A few words from Rupert were sufficient to convince the butler he had come to the house on a matter of the greatest importance. It was left to Perys to deal with the irate owner of the house.

Breathlessly reaching the aeroplane, the retired admiral waved his stick angrily at Perys. ‘What the devil do you mean by bringing this infernal machine down in my garden, eh? You’ve frightened the lives out of the sheep on the home farm, had the chickens hanging themselves on the wire netting and my dogs have taken off so fast they’re probably halfway to Truro by now!’

‘I’m sorry, sir,’ Perys apologised warily watching the raised walking stick with considerable apprehension. ‘It is an emergency.’

‘Emergency . . . ? Emergency? If there’s an emergency it’s the one you’ve created! I’ll need to send a groom out to look for my dogs. That’s an emergency. Who are you, anyway? And what are you doing wasting your time down here with a flying machine when there’s a war going on in France, eh?’

‘I’m Perys Tremayne, sir. The aeroplane is being piloted by my cousin, Rupert - Rupert Pilkington. He’s inside making a telephone call.’

‘Using my telephone? We’ll soon see about that . . .’

As the admiral turned to make his way to the house, Perys hurriedly explained, ‘He’s telephoning the navy at Plymouth, sir. To tell them of the German warship we sighted off the Lizard.’

Perys’s words stopped the old man in his tracks. Turning back to Perys he snapped, ‘You’ve seen a German ship? A warship? What sort of vessel was it?’

‘I don’t know, sir - but Rupert had me sketch it from the air. I have the sketch in the aeroplane . . .’

Relieved that the admiral’s anger seemed to have left him for a moment, Perys hurried to the aeroplane and took the drawing from the cockpit. When he handed the sketch to the irate man, it was studied in silence for some minutes. Then, no longer angry, Sir Roger demanded, ‘You’ve seen this ship off the Lizard? In which direction was she heading?’

‘East, sir, and there’s no doubt about it being German. It was firing at us as we flew close enough to make the drawing.’

‘You’re damned lucky they didn’t bring you down. You’ve just seen the Dortmund. It’s a fast, heavy cruiser, one of Germany’s most powerful warships. I don’t know who your cousin is speaking to, but I’ll get on to the flag officer in Plymouth right away. Immediate action needs to be taken and they’ll take a sight more notice of an admiral than some RFC officer.’

Once inside the house, Admiral Sir Roger Trispen quickly displayed the qualities that had earned him elevation to senior naval rank. The duty officer to whom Rupert had been talking had been inclined to cast doubt on the veracity of the Royal Flying Corps officer’s report. However, when Sir Roger took over the telephone the naval officer swiftly put him through to the flag officer, a fellow admiral.

Ten minutes later. Sir Roger replaced the telephone earpiece on the instrument and turned to his visitors with an air of great satisfaction. ‘Well, gentlemen, it seems that even an ageing retired admiral is still capable of serving his country, although if the Dortmund is intercepted as it must be a great many sailors’ lives will be saved and the country will have you to thank.’ The British navy is blockading the North Sea to prevent German warships leaving their dockyards. It won’t be expecting an attack from such a powerful ship coming from seaward. No doubt the Dortmund's captain was hoping to slip through the Dover Straits during the night and catch us napping. Thanks to you two, the tables will have been well and truly turned. Can I offer you both a drink to celebrate your success?’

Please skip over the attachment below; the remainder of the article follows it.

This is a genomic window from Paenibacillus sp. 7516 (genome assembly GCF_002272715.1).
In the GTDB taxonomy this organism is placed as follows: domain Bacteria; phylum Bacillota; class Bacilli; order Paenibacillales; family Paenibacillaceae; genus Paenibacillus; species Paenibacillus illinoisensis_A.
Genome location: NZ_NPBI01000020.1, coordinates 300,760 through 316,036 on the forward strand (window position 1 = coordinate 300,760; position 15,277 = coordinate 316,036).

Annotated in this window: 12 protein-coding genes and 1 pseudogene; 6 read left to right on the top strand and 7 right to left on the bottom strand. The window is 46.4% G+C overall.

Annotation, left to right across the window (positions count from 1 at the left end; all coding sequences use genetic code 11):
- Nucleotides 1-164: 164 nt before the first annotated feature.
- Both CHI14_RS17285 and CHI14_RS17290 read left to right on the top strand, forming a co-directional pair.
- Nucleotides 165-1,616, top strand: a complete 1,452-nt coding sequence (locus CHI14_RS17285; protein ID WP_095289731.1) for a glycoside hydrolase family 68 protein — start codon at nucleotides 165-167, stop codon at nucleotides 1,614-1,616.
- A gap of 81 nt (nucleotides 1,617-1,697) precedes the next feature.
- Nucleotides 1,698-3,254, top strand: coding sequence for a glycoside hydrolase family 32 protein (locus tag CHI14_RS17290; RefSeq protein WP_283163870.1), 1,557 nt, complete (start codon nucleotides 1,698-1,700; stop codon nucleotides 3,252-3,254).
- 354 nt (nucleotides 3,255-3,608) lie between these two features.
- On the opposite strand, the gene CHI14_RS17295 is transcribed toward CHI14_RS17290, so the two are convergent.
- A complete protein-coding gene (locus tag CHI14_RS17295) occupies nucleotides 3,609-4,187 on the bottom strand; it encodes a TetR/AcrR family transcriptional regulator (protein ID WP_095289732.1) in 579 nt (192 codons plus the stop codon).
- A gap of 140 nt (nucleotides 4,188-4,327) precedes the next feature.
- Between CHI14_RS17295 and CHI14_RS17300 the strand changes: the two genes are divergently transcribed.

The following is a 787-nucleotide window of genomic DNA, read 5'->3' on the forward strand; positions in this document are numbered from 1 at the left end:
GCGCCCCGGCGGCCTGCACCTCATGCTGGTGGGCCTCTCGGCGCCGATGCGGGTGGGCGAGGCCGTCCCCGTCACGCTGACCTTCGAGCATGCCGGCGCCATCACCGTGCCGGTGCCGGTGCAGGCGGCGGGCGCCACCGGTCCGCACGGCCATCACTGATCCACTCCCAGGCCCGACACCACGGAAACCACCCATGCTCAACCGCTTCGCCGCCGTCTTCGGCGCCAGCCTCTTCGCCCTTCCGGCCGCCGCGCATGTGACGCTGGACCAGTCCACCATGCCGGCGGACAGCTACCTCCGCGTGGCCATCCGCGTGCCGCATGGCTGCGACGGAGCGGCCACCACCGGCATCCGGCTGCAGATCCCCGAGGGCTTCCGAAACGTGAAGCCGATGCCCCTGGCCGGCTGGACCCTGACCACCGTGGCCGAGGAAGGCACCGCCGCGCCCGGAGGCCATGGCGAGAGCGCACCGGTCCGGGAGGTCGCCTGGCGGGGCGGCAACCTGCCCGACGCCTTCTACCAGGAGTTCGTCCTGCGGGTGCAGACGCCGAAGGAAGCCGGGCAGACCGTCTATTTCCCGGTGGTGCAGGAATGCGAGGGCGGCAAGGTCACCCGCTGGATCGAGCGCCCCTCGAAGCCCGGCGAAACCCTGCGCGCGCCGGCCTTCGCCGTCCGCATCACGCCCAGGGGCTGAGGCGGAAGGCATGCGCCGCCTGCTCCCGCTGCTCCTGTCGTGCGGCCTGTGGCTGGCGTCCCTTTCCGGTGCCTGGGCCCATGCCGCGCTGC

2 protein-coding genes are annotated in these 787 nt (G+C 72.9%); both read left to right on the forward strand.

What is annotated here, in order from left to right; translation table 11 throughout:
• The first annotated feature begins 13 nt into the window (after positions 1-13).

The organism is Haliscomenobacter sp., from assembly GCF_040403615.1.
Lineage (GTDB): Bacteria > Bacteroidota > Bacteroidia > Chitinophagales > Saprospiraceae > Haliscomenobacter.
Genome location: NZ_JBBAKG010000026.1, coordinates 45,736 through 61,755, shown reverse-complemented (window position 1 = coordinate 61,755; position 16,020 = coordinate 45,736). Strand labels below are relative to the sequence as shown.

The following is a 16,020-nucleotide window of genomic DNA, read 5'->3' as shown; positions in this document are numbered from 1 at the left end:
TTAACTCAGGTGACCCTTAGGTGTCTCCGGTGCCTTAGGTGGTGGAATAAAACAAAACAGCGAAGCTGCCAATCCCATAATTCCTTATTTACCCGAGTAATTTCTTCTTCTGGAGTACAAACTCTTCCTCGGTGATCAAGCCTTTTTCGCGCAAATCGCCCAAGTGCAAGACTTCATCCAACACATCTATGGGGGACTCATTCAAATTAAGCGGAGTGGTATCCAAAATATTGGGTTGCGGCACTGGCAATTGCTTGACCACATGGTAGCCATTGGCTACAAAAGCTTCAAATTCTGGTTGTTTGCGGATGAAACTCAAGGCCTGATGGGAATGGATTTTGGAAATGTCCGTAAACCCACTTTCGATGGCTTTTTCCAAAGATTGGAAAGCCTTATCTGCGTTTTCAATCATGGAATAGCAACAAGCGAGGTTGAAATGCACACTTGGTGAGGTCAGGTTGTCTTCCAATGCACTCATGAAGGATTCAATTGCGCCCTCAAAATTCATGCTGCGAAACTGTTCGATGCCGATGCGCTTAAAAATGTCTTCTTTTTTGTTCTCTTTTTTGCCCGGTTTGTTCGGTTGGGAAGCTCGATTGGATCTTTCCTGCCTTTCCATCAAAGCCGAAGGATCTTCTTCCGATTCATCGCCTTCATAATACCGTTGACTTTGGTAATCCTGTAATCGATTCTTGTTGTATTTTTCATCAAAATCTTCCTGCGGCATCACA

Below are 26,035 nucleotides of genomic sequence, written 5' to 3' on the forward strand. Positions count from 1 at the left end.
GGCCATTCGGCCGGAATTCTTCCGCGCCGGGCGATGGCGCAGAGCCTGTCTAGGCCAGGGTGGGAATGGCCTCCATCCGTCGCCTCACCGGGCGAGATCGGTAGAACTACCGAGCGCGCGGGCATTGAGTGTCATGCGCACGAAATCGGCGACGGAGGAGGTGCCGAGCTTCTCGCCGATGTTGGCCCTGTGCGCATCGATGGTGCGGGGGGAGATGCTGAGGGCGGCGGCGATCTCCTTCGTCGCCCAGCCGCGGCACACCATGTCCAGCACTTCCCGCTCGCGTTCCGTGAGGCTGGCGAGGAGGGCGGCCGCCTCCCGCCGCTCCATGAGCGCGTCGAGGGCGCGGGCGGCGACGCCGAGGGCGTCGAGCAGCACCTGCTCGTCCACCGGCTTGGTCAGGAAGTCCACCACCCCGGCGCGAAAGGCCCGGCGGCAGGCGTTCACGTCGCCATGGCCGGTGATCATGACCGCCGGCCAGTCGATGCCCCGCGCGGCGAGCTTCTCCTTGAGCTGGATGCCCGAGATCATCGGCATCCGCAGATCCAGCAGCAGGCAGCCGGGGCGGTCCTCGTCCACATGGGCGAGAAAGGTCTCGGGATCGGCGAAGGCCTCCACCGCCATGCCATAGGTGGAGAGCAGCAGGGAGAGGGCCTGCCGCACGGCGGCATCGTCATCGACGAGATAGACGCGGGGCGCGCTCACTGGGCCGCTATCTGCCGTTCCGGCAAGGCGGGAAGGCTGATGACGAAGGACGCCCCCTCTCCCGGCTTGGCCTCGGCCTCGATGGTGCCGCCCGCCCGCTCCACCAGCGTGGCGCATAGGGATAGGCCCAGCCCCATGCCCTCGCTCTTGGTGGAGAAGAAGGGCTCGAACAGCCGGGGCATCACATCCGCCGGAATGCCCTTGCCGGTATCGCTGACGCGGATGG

Rupert declined the invitation on behalf of both of them, explaining that he needed to return to Heligan and make arrangements for his aircraft to be guarded overnight by a couple of the Heligan workers. He had given up all thoughts of returning to the Central Flying School at Upavon that evening. It would be foolish to risk losing his way in the darkness. Besides, the School also instructed pilots in the skills required for night flying. The unexpected arrival of another aeroplane could pose a serious danger to a novice pilot.

* * *

The return of the BE2c to Heligan created even more excitement than its earlier arrival. Word had spread via the Heligan servants that Rupert and Perys would be returning, and a number of the occupants of surrounding farms and houses had gathered to witness their arrival.

Among their number, Perys caught sight of Annie. He waved to her before climbing stiffly from the aeroplane, proud that she had been present to see him return from the flight.

Annie gave a brief, self-conscious acknowledgement of his greeting, pleased to have been singled out by Perys.

‘That’s a very pretty young woman,’ commented Rupert, who had witnessed the exchange.

‘Her father has a farm just over there . . .’ Perys waved a hand in the vague direction of Tregassick. ‘Her brother is a coachman at Heligan.’